Sometimes, the first step can be the most difficult.
That’s because just knowing where to start on a project can be overwhelming. Columbus officials and members of a steering committee are facing this challenge as they try to improve downtown parking.
There’s a perception downtown has a shortage of parking spaces. However, an $85,000 parking study commissioned by the city found that downtown Columbus actually has enough spaces for its needs, but they are not used efficiently.
For example, the study said Columbus needs about 4,000 parking spaces for its use, which is about 1,800 fewer than are available now. One problem identified in the report is that downtown employees park in the most desired spaces, taking ones best suited for customers.
The study spelled out about a dozen recommendations covering metered parking and free, time-limit parking. Understandably, the study contains a lot of information to discuss and digest. That can be a challenge, maybe even overwhelming.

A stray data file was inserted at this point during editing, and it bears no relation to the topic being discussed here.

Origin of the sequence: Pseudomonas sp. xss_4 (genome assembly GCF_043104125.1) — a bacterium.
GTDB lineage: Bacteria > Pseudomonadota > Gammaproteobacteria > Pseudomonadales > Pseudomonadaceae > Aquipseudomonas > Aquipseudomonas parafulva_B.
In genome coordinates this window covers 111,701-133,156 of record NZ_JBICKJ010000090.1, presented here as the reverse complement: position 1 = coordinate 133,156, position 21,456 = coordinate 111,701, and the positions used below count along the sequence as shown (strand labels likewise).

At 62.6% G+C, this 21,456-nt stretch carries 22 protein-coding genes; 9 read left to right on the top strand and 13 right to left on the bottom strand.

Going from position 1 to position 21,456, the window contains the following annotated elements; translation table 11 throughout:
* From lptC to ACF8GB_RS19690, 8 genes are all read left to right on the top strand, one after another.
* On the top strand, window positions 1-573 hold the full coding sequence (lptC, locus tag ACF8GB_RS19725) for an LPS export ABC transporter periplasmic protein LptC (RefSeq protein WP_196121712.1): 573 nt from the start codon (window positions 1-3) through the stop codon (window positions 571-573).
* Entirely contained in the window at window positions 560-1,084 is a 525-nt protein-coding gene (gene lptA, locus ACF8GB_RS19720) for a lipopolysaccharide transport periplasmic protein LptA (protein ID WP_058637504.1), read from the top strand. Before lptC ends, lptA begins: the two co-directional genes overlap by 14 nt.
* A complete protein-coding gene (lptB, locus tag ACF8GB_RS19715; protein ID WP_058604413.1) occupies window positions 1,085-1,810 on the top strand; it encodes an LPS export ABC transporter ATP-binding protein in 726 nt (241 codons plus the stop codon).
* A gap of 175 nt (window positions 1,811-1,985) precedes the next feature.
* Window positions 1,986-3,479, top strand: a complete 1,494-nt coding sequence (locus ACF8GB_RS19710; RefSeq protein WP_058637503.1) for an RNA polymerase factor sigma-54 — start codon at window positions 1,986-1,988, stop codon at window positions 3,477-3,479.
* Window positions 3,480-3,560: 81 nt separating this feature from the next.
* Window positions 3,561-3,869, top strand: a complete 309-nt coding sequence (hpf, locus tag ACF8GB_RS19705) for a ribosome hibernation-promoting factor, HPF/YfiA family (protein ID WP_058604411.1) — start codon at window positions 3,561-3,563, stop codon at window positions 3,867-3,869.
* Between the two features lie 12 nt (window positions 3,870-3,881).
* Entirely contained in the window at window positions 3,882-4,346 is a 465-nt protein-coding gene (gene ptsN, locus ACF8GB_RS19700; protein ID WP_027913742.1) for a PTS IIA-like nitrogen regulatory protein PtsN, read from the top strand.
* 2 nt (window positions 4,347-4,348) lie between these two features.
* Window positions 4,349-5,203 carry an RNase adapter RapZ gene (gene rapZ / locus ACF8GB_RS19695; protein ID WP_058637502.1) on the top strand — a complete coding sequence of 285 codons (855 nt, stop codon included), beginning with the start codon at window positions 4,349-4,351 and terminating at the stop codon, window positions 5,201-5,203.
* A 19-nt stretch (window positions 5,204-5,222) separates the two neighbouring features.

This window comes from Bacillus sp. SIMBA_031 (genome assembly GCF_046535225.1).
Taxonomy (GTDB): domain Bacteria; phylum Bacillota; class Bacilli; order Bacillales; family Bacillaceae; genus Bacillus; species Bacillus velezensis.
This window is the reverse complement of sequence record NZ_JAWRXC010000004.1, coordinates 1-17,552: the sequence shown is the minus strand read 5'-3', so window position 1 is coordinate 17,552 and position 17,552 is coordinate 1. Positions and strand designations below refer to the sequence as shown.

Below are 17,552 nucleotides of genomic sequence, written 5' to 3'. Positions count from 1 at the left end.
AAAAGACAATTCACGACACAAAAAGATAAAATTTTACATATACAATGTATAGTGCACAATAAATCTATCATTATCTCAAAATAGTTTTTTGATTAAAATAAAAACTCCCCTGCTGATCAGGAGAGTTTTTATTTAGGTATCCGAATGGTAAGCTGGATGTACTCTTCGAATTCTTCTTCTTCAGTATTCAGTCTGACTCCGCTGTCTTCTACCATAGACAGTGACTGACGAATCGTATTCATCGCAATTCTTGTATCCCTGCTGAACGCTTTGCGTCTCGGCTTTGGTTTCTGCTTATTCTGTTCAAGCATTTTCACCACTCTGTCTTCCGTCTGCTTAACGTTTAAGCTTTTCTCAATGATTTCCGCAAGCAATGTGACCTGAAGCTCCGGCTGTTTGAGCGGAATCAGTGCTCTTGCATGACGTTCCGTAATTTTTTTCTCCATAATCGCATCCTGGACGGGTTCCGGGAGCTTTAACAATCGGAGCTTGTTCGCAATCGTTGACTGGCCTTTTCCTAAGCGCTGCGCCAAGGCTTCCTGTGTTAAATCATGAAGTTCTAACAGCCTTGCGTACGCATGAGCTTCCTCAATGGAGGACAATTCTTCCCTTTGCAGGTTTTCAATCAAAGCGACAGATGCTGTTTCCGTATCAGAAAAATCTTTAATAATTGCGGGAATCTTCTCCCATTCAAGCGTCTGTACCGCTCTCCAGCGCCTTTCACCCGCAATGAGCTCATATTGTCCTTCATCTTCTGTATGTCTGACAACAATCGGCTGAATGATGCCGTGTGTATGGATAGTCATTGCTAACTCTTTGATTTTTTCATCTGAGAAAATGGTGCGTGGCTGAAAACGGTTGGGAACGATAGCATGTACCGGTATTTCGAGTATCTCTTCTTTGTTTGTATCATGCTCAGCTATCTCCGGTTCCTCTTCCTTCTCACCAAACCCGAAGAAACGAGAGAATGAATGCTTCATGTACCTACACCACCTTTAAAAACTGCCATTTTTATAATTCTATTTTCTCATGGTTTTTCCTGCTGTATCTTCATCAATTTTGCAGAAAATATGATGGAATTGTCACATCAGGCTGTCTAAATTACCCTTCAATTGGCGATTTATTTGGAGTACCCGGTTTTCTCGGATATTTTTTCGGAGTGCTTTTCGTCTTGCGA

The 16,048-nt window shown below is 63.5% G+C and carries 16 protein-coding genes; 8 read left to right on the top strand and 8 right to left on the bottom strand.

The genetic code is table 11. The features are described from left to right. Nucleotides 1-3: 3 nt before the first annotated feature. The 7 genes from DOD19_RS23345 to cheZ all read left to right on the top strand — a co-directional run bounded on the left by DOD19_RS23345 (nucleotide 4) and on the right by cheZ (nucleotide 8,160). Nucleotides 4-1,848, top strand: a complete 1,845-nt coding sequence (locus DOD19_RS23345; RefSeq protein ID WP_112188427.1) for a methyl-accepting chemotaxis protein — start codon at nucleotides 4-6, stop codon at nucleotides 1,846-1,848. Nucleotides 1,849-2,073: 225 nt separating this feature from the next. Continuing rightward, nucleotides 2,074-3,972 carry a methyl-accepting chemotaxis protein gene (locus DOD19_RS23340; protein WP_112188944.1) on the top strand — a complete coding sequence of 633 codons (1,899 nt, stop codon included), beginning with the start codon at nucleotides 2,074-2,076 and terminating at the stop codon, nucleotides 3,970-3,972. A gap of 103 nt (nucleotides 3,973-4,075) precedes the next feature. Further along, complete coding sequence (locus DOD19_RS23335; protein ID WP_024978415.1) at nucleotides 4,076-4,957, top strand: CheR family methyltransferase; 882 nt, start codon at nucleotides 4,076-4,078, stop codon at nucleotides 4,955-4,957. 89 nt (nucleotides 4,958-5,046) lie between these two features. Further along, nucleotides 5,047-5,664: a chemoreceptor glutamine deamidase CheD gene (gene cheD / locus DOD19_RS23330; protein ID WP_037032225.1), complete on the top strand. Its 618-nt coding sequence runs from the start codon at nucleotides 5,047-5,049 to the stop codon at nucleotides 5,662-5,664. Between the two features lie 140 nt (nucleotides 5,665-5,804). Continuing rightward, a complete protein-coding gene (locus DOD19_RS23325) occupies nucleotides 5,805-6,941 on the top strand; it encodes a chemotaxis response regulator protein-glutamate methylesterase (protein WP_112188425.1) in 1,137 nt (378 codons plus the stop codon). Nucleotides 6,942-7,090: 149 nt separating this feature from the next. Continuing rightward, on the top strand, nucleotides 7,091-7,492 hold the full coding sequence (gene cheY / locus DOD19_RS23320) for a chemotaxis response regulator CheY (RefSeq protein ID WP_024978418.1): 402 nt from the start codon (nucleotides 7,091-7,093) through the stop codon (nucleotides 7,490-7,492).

Key players involved in this issue have seemed hesitant to proceed, especially when considering the often-controversial issue of metered parking as one solution.
No advice about an initial step was included in the study, and Redevelopment Commission members, for example, had no initial consensus on how to proceed with implementation. One member suggested hiring a consultant while another said the city should appoint a leader.
While the first step is difficult, it’s also the most important because it begins the path to solving a problem. In the city’s case, it needs to determine who must take the reins on the project and systematically implement the preferred parking solution.
Shelving the parking study for later examination would be a waste of time and taxpayer money, and a recipe for inaction. The city identified a problem; now it needs to starting acting on it.
Changes to how parking spaces are used could possibly take an extended period of time because multiple boards have supervisory authority over technical aspects of streets, signage and parking garages.
Columbus Redevelopment Commission controls the parking garages.
City police handle parking enforcement.
The city engineer’s office takes care of street planning.
Columbus City Council handles parking ordinances.
Incremental progress is needed to shepherd this large project to its conclusion, whatever that may be, once city leaders decide on that important first step.